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Patient Engagement Will Be Key to Personalized Medicine and Healthcare Analytics

Posted on February 16, 2016 I Written By

John Lynn is the Founder of the HealthcareScene.com blog network which currently consists of 10 blogs containing over 8000 articles with John having written over 4000 of the articles himself. These EMR and Healthcare IT related articles have been viewed over 16 million times. John also manages Healthcare IT Central and Healthcare IT Today, the leading career Health IT job board and blog. John is co-founder of InfluentialNetworks.com and Physia.com. John is highly involved in social media, and in addition to his blogs can also be found on Twitter: @techguy and @ehrandhit and LinkedIn.

When I wrote about personalized medicine solutions that are available today, I mostly covered the data aspects of personalized medicine. It’s a logical place to start since the basis of personalized medicine is data. In that post I highlighted the SAP Foundation for Health and the SAP Hana platform along with the work of ASCO and their CancerLinQ project. No doubt there are hundreds of other examples around health care where data is being used to personalize the care that’s provided.

It makes a lot of sense for a company like SAP to take on the data aspects of personalized medicine. SAP is known for doing massive data from complex data sets. They’re great at sorting through a wide variety of data from multiple sources and they’re even working on new innovations where they can analyze your data quickly and effectively without having to export every single piece of data to some massive (Translation: Expensive) enterprise data warehouse. Plus, in many cases they’re doing all of this health data analytics in the cloud so you can be sure that your healthcare analytics solution can scale. While this is a huge step forward, it is just the start.

As I look at the discussion around personalized medicine, what seems to be missing is a focus on creating a connection with the patient. Far too often, analytics vendors in healthcare just want to worry about the data analysis and don’t build out the tools required to engage with the patient directly. This leads to poor patient engagement in two ways: improving patient communication and collecting patient data.

Improving Patient Communication
As we look into the future of reimbursement in healthcare, it’s easy to see how crucial it will be to leverage the right data to identify the right patients. However, you can’t stop there. Once you’ve identified the right patients, you have to have a seamless and effective way to regularly communicate with that patient. As value based reimbursement becomes a reality, no healthcare analytics solution will be complete without the functionality to truly engage with the patient and improve their health.

Patient engagement platforms will require the following three fundamentals to start improving care: interaction between patient and caregiver, privacy, and security. No doubt we’re already starting to see a wide variety of approaches to how you’ll communicate with and engage the patient. However, if you don’t get these three fundamentals down then all of the rest doesn’t really matter. The basis of improved patient communication is going to be efficient communication between patient and caregiver in a secure and private manner.

Collecting Patient Data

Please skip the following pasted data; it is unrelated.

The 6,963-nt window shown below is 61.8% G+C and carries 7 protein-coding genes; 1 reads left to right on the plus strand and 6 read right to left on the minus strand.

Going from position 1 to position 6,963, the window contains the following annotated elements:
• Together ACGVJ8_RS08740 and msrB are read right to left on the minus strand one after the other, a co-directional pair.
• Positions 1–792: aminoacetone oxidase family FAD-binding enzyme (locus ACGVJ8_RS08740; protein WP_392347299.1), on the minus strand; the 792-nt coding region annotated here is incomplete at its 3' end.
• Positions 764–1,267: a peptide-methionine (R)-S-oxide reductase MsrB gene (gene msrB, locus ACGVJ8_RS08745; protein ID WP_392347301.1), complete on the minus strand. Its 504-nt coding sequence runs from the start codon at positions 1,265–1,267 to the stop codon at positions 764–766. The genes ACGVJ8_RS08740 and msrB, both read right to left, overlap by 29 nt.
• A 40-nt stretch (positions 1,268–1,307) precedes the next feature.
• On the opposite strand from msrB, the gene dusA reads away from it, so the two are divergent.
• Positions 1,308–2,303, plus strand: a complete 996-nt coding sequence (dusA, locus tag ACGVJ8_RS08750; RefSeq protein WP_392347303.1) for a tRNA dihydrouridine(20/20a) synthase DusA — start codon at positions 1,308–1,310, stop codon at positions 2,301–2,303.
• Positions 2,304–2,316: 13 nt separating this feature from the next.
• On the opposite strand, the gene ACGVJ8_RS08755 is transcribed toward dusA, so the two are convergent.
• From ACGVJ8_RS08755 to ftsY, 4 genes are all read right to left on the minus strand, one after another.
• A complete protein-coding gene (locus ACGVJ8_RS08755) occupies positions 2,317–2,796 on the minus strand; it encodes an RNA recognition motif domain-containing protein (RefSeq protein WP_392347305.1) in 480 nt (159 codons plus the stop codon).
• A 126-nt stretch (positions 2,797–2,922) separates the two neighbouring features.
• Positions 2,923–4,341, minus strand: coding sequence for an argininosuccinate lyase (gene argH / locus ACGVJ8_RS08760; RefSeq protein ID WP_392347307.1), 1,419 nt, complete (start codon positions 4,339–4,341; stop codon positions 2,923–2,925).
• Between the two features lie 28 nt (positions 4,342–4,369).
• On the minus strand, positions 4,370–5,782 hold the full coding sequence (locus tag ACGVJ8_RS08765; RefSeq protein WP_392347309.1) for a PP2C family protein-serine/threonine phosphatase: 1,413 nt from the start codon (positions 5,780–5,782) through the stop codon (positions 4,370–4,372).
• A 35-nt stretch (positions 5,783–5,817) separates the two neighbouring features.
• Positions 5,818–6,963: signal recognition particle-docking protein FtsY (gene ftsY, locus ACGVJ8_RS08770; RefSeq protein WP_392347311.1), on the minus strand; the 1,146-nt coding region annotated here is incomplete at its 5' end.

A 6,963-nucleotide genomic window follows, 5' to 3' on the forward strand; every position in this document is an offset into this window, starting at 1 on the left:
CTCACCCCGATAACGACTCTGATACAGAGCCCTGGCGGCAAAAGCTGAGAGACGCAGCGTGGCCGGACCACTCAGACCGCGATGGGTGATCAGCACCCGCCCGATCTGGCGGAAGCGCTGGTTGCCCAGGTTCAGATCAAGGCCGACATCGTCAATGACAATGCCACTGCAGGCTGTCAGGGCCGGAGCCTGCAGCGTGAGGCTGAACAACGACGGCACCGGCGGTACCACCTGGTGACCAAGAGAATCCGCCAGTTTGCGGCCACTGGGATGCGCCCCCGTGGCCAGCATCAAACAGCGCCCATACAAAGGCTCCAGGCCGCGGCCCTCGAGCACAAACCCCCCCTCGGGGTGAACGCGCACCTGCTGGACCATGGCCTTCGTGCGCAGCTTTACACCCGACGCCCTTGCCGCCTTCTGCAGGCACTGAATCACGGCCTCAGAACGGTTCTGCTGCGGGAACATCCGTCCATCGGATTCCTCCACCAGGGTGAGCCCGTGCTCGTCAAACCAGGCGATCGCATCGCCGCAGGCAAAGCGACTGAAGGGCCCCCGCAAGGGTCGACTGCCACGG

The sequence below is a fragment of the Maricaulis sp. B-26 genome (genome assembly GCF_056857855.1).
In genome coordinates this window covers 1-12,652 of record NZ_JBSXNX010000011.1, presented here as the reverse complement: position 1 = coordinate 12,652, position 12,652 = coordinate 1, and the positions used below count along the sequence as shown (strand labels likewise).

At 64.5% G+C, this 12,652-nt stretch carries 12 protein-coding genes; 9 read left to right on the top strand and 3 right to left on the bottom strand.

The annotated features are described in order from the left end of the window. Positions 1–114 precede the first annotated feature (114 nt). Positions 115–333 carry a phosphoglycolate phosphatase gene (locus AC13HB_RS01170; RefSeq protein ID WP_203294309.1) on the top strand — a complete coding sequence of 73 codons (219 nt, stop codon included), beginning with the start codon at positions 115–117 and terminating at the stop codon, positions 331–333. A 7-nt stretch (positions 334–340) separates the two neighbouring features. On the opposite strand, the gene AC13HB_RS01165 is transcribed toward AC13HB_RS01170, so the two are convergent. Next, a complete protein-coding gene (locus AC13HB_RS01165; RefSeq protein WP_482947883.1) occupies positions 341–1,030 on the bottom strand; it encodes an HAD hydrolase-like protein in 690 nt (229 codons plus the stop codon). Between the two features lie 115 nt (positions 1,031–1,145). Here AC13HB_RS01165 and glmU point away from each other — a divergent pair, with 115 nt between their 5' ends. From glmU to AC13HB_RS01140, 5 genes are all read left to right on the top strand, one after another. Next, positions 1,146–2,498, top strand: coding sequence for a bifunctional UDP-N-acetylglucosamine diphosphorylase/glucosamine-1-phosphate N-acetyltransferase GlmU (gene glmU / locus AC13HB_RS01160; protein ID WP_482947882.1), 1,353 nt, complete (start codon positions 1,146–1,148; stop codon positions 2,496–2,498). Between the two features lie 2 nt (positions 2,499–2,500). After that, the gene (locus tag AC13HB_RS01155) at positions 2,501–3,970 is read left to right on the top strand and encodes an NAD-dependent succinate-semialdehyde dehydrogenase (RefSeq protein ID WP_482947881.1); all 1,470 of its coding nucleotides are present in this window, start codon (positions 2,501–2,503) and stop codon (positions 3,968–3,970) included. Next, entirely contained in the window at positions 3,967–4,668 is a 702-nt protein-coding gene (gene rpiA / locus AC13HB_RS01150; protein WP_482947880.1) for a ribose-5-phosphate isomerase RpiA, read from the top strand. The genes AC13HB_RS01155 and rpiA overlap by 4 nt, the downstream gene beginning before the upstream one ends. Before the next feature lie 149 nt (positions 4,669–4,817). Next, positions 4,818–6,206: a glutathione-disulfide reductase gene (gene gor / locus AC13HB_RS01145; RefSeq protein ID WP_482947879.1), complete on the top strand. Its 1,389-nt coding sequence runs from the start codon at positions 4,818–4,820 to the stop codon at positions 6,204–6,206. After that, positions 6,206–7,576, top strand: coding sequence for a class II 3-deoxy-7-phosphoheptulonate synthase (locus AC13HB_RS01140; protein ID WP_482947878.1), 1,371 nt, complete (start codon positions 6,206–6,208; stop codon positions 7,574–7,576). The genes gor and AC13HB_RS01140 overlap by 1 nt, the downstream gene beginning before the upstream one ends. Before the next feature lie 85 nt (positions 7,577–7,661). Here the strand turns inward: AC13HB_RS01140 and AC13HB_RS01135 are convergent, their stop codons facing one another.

Too many analytics platforms only focus on the data that comes from the healthcare providers like the EHR. As the health sensor market matures, more and more clinically relevant data is going to be generated by the patient and the devices they use at home. In fact, in some areas like diabetes this is already happening. Over the next 5 years we’re going to start seeing this type of patient generated data spread across every disease state.

Health analytics platforms of the future are going to have to be able to handle all of this patient generated health data. The key first step is to make it easy for the patient to connect their health devices to your platform. The second step is to convert this wave of patient generated health data into something that can easily be consumed by the healthcare provider. Both steps will be necessary for personalized medicine to become a reality in health care.

As we head into HIMSS 2016 in a couple weeks, I’ll be looking at which vendors are taking analytics to the next level by including patient engagement. While there’s a lot of value in processing healthcare provider data, the future of personalized medicine will have to include the patient in both how we communicate with them and how we incorporate the data they collect the 99% of their lives spent outside of the hospital.

SAP is uniquely positioned to help advance personalized medicine. The SAP Foundation for Health is built on the SAP Hana platform which provides scalable cloud analytics solutions across the spectrum of healthcare. SAP is a sponsor of Influential Networks of which Healthcare Scene is a member. You can learn more about SAP’s healthcare solutions during #HIMSS16 at Booth #5828.

Making Precision Medicine a Reality with Dr. Delaney, SAP & Curtis Dudley, VP at Mercy

Posted on February 4, 2016 I Written By

John Lynn is the Founder of the HealthcareScene.com blog network which currently consists of 10 blogs containing over 8000 articles with John having written over 4000 of the articles himself. These EMR and Healthcare IT related articles have been viewed over 16 million times. John also manages Healthcare IT Central and Healthcare IT Today, the leading career Health IT job board and blog. John is co-founder of InfluentialNetworks.com and Physia.com. John is highly involved in social media, and in addition to his blogs can also be found on Twitter: @techguy and @ehrandhit and LinkedIn.